An item analysis involves many statistics that can provide useful information for improving the quality and accuracy of multiple-choice or true/false items (questions). Some of these statistics are:
Item difficulty: the percentage of students that correctly answered the item.
- Also referred to as the p-value.
- The range is from 0% to 100%, or more typically written as a proportion of 0.0 to 1.00.
- The higher the value, the easier the item.
- Calculation: Divide the number of students who got an item correct by the total number of students who answered it.
- Ideal value: Slightly higher than midway between chance (1.00 divided by the number of choices) and a perfect score (1.00) for the item. For example, on a four-alternative, multiple-choice item, the random guessing level is 1.00/4 = 0.25; therefore, the optimal difficulty level is .25 + (1.00 - .25) / 2 = 0.62. On a true-false question, the guessing level is (1.00/2 = .50) and, therefore, the optimal difficulty level is .50+(1.00-.50)/2 = .75
- P-values above 0.90 are very easy items and should be carefully reviewed based on the instructor’s purpose. For example, if the instructor is using easy “warm-up” questions or aiming for student mastery, than some items with p values above .90 may be warranted. In contrast, if an instructor is mainly interested in differences among students, these items may not be worth testing.
- P-values below 0.20 are very difficult items and should be reviewed for possible confusing language, removed from subsequent exams, and/or identified as an area for re-instruction. If almost all of the students get the item wrong, there is either a problem with the item or students were not able to learn the concept. However, if an instructor is trying to determine the top percentage of students that learned a certain concept, this highly difficult item may be necessary.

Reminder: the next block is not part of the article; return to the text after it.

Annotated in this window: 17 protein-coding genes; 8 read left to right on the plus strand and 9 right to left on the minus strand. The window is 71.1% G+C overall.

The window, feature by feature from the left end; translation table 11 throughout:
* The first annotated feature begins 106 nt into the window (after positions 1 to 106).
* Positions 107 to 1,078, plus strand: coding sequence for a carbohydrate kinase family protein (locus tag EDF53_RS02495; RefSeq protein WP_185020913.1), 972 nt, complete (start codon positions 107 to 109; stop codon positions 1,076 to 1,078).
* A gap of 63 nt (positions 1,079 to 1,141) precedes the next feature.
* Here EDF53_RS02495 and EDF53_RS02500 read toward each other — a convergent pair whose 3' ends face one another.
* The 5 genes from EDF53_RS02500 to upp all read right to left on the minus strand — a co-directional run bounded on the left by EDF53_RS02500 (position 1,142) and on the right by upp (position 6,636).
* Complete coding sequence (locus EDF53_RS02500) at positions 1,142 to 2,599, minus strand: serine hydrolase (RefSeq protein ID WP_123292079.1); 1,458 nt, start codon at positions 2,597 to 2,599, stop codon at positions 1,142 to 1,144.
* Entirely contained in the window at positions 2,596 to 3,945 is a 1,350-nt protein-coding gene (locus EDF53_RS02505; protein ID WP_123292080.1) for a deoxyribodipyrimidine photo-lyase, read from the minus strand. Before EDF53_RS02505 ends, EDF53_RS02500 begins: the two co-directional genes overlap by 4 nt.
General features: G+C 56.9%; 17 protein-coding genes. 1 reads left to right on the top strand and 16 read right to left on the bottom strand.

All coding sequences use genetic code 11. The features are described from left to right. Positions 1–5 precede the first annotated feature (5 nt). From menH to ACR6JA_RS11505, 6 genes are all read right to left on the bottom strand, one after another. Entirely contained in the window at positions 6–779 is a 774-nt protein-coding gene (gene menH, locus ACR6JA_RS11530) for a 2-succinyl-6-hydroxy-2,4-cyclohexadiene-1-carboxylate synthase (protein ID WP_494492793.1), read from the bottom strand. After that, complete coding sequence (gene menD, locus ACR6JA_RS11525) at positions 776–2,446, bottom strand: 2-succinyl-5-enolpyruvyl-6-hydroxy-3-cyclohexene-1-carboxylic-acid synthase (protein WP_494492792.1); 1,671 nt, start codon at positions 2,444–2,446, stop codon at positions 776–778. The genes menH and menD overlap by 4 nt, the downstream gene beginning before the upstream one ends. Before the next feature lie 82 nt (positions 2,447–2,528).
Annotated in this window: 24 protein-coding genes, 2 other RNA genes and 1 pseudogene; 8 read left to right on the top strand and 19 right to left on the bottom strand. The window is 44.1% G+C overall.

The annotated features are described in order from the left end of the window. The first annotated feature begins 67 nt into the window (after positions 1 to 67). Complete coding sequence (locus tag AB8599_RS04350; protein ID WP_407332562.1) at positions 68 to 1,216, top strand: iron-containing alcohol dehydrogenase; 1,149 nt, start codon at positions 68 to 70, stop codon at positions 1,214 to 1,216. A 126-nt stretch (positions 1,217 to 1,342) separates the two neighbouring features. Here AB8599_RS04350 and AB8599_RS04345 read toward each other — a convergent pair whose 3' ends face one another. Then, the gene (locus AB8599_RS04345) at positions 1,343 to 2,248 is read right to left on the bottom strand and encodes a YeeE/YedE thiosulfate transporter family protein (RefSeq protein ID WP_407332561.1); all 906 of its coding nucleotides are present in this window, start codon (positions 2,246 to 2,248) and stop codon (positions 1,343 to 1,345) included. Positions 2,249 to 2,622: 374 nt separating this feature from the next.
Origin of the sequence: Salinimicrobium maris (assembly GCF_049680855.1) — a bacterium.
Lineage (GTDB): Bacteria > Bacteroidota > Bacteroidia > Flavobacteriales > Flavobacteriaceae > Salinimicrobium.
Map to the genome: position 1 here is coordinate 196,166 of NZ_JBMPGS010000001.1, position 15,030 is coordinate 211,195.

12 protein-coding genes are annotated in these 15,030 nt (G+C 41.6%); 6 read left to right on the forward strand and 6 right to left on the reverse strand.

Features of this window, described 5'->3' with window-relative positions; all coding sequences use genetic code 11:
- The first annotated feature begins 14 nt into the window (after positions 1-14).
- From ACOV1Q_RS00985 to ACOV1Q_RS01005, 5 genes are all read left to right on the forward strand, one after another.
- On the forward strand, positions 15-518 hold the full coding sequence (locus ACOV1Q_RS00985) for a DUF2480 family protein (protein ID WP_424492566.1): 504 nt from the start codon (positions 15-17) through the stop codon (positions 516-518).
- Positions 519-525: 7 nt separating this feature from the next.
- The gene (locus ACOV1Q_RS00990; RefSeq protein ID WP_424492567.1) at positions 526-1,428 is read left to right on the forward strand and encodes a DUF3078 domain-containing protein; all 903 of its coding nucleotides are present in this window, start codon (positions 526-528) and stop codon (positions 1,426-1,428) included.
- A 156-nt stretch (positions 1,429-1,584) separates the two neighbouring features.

Item discrimination: the relationship between how well students did on the item and their total exam score.
- Also referred to as the Point-Biserial correlation (PBS)
- The range is from –1.00 to 1.00.
- The higher the value, the more discriminating the item. A highly discriminating item indicates that the students who had high exams scores got the item correct whereas students who had low exam scores got the item incorrect.
- Items with discrimination values near or less than zero should be removed from the exam. This indicates that students who overall did poorly on the exam did better on that item than students who overall did well. The item may be confusing for your better scoring students in some way.
- Acceptable range: 0.20 or higher
- Ideal value: The closer to 1.00 the better
- Calculation: where
C = the mean total score for persons who have responded correctly to the item
p = the difficulty value for the item Τ = the mean total score for all persons
q = (1 – p)
S. D. Total = the standard deviation of total exam scores